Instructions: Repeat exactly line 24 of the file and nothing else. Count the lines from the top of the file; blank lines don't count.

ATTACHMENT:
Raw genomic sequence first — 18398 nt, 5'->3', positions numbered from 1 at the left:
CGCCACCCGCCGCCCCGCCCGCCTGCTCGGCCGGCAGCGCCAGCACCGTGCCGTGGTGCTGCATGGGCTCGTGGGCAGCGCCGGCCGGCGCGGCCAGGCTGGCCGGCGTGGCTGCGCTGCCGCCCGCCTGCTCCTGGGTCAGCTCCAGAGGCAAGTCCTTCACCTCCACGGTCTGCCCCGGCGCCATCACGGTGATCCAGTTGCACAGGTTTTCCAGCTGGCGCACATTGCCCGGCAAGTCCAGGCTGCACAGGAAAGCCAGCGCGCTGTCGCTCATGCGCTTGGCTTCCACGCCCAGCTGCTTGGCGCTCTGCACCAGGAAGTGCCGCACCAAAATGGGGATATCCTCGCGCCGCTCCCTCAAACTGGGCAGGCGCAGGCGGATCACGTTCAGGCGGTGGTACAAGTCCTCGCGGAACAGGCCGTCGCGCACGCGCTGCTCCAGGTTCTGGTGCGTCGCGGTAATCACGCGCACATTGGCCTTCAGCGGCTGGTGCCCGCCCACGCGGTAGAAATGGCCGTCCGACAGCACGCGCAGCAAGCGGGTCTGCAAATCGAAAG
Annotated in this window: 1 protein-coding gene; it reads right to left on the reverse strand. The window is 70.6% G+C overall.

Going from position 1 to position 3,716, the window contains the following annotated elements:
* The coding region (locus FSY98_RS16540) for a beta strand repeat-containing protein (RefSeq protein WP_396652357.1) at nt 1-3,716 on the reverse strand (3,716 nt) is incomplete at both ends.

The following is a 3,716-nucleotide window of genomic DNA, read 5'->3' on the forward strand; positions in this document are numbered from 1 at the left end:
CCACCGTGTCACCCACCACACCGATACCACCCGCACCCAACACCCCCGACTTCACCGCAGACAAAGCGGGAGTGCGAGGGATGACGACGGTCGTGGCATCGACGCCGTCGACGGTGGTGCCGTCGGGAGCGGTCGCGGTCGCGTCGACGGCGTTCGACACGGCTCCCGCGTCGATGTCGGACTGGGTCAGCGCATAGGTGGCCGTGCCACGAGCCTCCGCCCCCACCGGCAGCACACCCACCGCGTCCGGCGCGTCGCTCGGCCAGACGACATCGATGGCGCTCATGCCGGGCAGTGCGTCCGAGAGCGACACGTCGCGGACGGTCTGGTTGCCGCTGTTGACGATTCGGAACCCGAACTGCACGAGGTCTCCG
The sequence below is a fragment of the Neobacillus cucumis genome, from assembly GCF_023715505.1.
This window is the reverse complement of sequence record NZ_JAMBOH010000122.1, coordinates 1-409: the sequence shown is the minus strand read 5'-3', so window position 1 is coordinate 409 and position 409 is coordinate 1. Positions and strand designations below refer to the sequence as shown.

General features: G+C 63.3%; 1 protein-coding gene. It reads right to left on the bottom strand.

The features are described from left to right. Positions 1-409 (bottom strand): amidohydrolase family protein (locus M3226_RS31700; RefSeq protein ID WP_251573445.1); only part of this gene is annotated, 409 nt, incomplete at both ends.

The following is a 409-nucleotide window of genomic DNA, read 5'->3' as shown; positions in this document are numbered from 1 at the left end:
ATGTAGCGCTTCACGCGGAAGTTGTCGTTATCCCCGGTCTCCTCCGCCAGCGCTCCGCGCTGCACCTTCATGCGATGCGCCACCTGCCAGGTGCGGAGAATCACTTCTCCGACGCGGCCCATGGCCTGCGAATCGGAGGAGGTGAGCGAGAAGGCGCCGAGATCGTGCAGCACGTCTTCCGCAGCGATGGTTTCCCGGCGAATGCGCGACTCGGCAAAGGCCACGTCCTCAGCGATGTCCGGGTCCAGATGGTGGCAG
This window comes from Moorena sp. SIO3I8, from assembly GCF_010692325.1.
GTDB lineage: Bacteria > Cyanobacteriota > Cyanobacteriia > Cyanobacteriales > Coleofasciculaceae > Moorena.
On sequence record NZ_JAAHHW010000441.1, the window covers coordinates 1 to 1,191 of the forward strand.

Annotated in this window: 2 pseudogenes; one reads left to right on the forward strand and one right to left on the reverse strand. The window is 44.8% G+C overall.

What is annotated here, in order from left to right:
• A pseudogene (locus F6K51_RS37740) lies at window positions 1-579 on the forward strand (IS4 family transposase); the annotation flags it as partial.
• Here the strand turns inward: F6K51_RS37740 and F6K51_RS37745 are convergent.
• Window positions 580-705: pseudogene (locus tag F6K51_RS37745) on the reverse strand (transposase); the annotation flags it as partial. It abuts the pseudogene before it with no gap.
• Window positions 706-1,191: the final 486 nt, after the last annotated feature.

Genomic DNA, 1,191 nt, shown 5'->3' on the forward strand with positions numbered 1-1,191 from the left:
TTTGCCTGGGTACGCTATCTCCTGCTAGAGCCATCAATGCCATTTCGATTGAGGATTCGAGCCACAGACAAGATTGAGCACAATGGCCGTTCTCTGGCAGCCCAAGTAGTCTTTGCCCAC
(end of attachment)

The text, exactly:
TTTGCCTGGGTACGCTATCTCCTGCTAGAGCCATCAATGCCATTTCGATTGAGGATTCGAGCCACAGACAAGATTGAGCACAATGGCCGTTCTCTGGCAGCCCAAGTAGTCTTTGCCCAC